Here are news and opinion stories educators, advocates, policy wonks and makers are talking about today:
News and Analysis:
Gifted, Talented and Separated
IT is just a metal door with three windows, the kind meant to keep the clamor of an elementary school hallway from piercing a classroom’s quiet. Other than paint the color of bubble gum, it is unremarkable. But the pink door on Room 311 at Public School 163 on the Upper West Side represents a barrier belied by its friendly hue. On one side are 21 fourth graders labeled gifted and talented by New York City’s school system. They are coursing through public school careers stamped accelerated. And they are mostly white. (New York Times)
Will longer school year help or hurt US students?
Did your kids moan that winter break was way too short as you got them ready for the first day back in school? They might get their wish of more holiday time off under proposals catching on around the country to lengthen the school year. But there’s a catch: a much shorter summer vacation. (U.S. News)
To lock classroom doors or not?
Behind a locked classroom door, a Los Angeles third-grade teacher purportedly committed lewd acts against students. The charges spurred demands for classrooms to remain open during the school day. But after the shooting deaths of 20 first-graders in Connecticut last month, calls were made to keep classrooms locked. (Los Angeles Times)
N.Y. Governor Unveils Education Agenda
Expanding the amount of learning time for students and creating a new class of higher-paid “master teachers” are among the major changes New York state needs to improve its K-12 system, says Gov. Andrew Cuomo, who is also championing the idea of opening more community schools that would provide health care and family-counseling services. (Education Week)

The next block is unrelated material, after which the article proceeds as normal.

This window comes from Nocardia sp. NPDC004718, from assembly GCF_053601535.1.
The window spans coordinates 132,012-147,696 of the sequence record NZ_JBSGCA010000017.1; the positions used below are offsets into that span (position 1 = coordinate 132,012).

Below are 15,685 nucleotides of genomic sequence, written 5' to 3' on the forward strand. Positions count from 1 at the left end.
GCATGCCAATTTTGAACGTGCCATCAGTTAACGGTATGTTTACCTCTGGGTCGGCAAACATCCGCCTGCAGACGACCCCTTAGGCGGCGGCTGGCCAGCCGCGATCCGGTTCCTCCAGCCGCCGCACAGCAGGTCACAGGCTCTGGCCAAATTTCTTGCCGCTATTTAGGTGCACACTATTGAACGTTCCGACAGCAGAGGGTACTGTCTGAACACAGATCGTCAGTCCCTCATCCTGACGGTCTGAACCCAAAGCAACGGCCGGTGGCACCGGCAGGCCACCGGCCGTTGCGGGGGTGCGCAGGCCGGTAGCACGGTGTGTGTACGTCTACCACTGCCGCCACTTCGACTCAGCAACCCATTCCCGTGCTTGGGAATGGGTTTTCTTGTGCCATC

Stephanie Marton: Defining and Funding “Need” in Education: Poverty Is Not the Only Indicator
Improving education for the neediest of our children is America’s priority in education reform. Unlike several of our international competitors (e.g. China), we deliberately focus on the low end of performance, committing to “leave no child behind” rather than investing in the high achievers. Historically, education funders have used income as the primary criteria for deciding relative (dis)advantage in our schools, relying heavily on poverty as a proxy for student need. Though the income-based achievement gap is striking, our commitment to such a poverty-centric perspective has led us to overlook other variables that are highly correlated with educational outcomes. In our quest to do right by poor students, we have failed to take into account equally meaningful meaningful risk factors that disadvantage students. (Huffington Post)